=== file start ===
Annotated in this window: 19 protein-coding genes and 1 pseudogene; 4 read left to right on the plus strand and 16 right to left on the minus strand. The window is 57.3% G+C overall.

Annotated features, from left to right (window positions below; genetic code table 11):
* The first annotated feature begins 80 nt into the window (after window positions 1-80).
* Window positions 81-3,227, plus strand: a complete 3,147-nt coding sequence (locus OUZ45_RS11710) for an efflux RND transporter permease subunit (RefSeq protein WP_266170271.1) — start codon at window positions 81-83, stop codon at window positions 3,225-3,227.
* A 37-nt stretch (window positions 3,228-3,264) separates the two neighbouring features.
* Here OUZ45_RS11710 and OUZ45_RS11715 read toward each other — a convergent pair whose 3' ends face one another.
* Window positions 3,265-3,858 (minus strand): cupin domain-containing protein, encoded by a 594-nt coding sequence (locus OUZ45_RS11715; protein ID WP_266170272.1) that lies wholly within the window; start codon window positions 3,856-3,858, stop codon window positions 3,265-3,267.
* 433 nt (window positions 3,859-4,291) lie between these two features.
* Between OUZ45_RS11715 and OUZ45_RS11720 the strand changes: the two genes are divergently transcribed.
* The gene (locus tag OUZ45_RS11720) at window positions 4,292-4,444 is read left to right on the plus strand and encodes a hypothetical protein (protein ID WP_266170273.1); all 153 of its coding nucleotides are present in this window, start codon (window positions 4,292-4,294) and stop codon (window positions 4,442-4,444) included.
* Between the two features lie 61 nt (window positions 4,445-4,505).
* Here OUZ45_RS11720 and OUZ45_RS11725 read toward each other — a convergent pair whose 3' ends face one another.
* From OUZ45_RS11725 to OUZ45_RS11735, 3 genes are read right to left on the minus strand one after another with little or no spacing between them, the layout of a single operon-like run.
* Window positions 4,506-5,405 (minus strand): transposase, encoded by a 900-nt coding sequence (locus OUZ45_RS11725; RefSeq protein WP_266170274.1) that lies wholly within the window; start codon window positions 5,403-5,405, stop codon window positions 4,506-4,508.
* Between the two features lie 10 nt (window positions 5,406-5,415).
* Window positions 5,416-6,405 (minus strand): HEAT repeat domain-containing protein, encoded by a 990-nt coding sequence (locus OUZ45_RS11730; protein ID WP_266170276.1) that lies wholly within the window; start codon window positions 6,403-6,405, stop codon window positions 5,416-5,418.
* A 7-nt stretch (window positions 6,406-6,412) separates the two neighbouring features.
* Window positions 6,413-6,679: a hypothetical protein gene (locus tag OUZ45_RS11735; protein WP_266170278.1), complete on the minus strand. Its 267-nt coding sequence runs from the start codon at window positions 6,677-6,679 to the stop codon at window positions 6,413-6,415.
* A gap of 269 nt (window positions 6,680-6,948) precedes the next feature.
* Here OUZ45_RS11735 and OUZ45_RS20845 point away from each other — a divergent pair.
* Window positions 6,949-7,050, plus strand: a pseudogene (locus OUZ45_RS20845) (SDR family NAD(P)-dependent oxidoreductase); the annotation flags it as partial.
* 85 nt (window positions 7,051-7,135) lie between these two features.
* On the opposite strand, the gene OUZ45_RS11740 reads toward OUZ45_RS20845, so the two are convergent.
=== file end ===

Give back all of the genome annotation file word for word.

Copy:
Annotated in this window: 19 protein-coding genes and 1 pseudogene; 4 read left to right on the plus strand and 16 right to left on the minus strand. The window is 57.3% G+C overall.

Annotated features, from left to right (window positions below; genetic code table 11):
* The first annotated feature begins 80 nt into the window (after window positions 1-80).
* Window positions 81-3,227, plus strand: a complete 3,147-nt coding sequence (locus OUZ45_RS11710) for an efflux RND transporter permease subunit (RefSeq protein WP_266170271.1) — start codon at window positions 81-83, stop codon at window positions 3,225-3,227.
* A 37-nt stretch (window positions 3,228-3,264) separates the two neighbouring features.
* Here OUZ45_RS11710 and OUZ45_RS11715 read toward each other — a convergent pair whose 3' ends face one another.
* Window positions 3,265-3,858 (minus strand): cupin domain-containing protein, encoded by a 594-nt coding sequence (locus OUZ45_RS11715; protein ID WP_266170272.1) that lies wholly within the window; start codon window positions 3,856-3,858, stop codon window positions 3,265-3,267.
* 433 nt (window positions 3,859-4,291) lie between these two features.
* Between OUZ45_RS11715 and OUZ45_RS11720 the strand changes: the two genes are divergently transcribed.
* The gene (locus tag OUZ45_RS11720) at window positions 4,292-4,444 is read left to right on the plus strand and encodes a hypothetical protein (protein ID WP_266170273.1); all 153 of its coding nucleotides are present in this window, start codon (window positions 4,292-4,294) and stop codon (window positions 4,442-4,444) included.
* Between the two features lie 61 nt (window positions 4,445-4,505).
* Here OUZ45_RS11720 and OUZ45_RS11725 read toward each other — a convergent pair whose 3' ends face one another.
* From OUZ45_RS11725 to OUZ45_RS11735, 3 genes are read right to left on the minus strand one after another with little or no spacing between them, the layout of a single operon-like run.
* Window positions 4,506-5,405 (minus strand): transposase, encoded by a 900-nt coding sequence (locus OUZ45_RS11725; RefSeq protein WP_266170274.1) that lies wholly within the window; start codon window positions 5,403-5,405, stop codon window positions 4,506-4,508.
* Between the two features lie 10 nt (window positions 5,406-5,415).
* Window positions 5,416-6,405 (minus strand): HEAT repeat domain-containing protein, encoded by a 990-nt coding sequence (locus OUZ45_RS11730; protein ID WP_266170276.1) that lies wholly within the window; start codon window positions 6,403-6,405, stop codon window positions 5,416-5,418.
* A 7-nt stretch (window positions 6,406-6,412) separates the two neighbouring features.
* Window positions 6,413-6,679: a hypothetical protein gene (locus tag OUZ45_RS11735; protein WP_266170278.1), complete on the minus strand. Its 267-nt coding sequence runs from the start codon at window positions 6,677-6,679 to the stop codon at window positions 6,413-6,415.
* A gap of 269 nt (window positions 6,680-6,948) precedes the next feature.
* Here OUZ45_RS11735 and OUZ45_RS20845 point away from each other — a divergent pair.
* Window positions 6,949-7,050, plus strand: a pseudogene (locus OUZ45_RS20845) (SDR family NAD(P)-dependent oxidoreductase); the annotation flags it as partial.
* 85 nt (window positions 7,051-7,135) lie between these two features.
* On the opposite strand, the gene OUZ45_RS11740 reads toward OUZ45_RS20845, so the two are convergent.